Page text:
The second limitation of using creative expression as a means of remembering the deceased is that someone might not necessarily have access to other works produced by that person. If I hadn’t found the later comedy poems, there would have been no evidence that my assumptions about Maurice’s personality were correct. Therefore, if this type of material was to be archived, it would be ideal to keep the different poems together so that they can be compared and used concurrently with each other. Additionally, it would be useful for other types of sources connected to the person to be kept similarly. For example, there is a newspaper clipping of an article about Maurice’s involvement in the Society of Inventors. The article gives us lots of information about Maurice’s life, namely his occupation, address, and the fact that he was the secretary of the Society – indicating the depth of his enthusiasm in inventing. This article particularly focuses on three of his inventions – a netting suspended by gas balloons to keep birds off crops, an onion peeler assister to prevent streaming eyes during onion preparation, and a steel rod fire escape. This information adds a great deal to his personality, showing that he was creative in inventing as well as poetry. Using ‘Happy Returns’, the Jewish comedy poems and this newspaper article alongside each other paints a clear picture of Maurice as a funny, creative, witty person, therefore preserving his memory.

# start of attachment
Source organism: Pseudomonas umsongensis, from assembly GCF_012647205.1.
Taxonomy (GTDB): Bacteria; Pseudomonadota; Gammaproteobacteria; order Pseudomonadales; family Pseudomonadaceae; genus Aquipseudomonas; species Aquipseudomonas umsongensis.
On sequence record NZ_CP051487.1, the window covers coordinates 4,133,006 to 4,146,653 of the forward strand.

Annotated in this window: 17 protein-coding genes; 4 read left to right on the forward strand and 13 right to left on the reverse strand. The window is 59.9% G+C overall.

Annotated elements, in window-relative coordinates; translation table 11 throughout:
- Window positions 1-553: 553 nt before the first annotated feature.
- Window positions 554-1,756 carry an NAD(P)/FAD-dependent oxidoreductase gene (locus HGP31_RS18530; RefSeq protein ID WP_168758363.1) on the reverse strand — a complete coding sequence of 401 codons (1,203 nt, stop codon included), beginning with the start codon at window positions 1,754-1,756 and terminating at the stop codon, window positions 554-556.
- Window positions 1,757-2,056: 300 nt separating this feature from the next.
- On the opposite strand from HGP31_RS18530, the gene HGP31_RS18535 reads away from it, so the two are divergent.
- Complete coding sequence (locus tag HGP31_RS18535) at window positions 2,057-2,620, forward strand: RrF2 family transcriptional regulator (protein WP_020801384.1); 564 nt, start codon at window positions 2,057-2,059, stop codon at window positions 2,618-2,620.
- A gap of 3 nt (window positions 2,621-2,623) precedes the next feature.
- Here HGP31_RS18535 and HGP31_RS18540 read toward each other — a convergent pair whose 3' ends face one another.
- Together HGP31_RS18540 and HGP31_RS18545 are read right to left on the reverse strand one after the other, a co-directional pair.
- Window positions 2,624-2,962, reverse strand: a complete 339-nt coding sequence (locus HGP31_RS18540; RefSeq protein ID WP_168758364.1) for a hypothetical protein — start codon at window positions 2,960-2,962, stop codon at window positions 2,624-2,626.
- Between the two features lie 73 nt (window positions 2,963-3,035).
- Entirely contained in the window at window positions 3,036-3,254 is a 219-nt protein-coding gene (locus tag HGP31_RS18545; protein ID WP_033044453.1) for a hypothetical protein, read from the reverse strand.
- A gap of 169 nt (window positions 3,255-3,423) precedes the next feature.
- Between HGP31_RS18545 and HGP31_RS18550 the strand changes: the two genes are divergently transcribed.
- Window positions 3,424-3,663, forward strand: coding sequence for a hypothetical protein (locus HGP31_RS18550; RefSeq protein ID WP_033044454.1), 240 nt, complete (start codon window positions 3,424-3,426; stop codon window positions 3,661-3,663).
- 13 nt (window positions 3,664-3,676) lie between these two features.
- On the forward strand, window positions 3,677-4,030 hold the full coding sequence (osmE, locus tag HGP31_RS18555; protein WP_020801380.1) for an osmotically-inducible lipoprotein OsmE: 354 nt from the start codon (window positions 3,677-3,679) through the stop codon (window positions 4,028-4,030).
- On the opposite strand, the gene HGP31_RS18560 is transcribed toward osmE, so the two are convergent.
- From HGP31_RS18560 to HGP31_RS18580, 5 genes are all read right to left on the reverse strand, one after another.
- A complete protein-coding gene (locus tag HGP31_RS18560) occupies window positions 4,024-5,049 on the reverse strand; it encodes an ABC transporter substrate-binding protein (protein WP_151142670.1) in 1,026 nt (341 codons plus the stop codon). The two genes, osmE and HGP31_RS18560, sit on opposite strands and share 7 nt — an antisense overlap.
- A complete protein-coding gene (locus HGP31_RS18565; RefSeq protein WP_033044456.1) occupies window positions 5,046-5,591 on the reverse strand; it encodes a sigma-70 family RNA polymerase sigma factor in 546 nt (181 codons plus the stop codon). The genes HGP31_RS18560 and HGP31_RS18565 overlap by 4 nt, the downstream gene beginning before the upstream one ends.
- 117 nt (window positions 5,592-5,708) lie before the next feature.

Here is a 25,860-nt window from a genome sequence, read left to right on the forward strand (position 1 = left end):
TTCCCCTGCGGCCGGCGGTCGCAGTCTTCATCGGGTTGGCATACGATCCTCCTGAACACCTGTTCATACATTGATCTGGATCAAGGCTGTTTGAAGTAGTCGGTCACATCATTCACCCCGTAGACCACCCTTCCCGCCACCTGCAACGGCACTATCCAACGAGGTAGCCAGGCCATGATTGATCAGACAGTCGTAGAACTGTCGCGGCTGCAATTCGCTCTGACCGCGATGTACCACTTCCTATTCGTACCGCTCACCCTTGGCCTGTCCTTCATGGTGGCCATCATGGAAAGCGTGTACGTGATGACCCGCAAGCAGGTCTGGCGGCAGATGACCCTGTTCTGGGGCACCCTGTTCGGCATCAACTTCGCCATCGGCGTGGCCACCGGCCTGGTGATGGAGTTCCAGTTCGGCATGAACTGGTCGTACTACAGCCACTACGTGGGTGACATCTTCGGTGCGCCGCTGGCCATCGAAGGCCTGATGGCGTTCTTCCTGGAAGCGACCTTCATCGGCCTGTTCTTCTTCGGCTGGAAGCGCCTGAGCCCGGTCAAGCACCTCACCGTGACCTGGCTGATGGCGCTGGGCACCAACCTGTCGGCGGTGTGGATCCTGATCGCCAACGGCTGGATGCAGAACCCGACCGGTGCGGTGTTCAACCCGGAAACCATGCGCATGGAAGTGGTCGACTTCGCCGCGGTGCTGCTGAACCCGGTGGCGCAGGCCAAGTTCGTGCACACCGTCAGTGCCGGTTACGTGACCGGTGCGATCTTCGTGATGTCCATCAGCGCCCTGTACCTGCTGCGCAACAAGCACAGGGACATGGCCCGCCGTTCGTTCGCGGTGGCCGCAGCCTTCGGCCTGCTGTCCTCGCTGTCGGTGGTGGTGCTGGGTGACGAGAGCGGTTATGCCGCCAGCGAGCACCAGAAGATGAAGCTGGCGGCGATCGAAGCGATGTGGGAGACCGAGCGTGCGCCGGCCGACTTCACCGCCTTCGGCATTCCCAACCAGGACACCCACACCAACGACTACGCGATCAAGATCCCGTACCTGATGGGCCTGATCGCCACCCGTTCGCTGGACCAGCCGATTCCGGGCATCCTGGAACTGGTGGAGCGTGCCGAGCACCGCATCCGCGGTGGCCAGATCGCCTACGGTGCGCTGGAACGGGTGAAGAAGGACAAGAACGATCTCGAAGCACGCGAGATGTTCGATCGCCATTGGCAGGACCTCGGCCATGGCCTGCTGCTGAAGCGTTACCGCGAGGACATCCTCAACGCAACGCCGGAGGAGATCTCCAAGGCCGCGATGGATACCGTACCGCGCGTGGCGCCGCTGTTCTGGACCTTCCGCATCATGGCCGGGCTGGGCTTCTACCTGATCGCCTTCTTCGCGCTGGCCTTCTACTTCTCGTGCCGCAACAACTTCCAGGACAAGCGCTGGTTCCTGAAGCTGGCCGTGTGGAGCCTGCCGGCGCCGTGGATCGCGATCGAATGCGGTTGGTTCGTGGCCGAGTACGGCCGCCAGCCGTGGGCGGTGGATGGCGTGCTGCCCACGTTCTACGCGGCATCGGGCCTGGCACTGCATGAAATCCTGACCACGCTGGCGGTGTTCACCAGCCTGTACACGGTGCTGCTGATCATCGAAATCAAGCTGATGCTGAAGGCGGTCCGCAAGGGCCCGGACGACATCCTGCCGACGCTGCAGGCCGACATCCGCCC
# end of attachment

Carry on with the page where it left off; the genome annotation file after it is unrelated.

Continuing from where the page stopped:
Historians have, on the whole, yet to fully delve into this topic. However, there is a general consensus that a piece of creative work can preserve a person’s identity and personality. Robert Ellrodt, in his study of poetry, argues that ‘the author does speak and, when the writing is not purely imitative, does reveal some characteristics of his identity.’ Similarly, Margaret Gibson in her article, ‘Melancholy Objects’, argues that objects a person has owned are also embedded in the construction of identity, and I would argue that personal creations such as poems are included within this category. I believe that Maurice’s ‘Happy Returns’ alongside the other sources mentioned could very easily be used within this field and enhance any further studies of it.

‘Happy Returns’ is a highly significant contribution to the study of how we remember the dead, as it emphasises the idea of looking at objects createdby a person as well as those collected and owned by them. In addition to contributing to the study of British soldiers in the Second World War, the poem shows how a person’s creative expression reflects their personality, preserves their identity, and ensures they are remembered even by those who didn’t know them personally. In short, looking at the material created by a person is another under-researched way of thinking about the dead and how we remember them.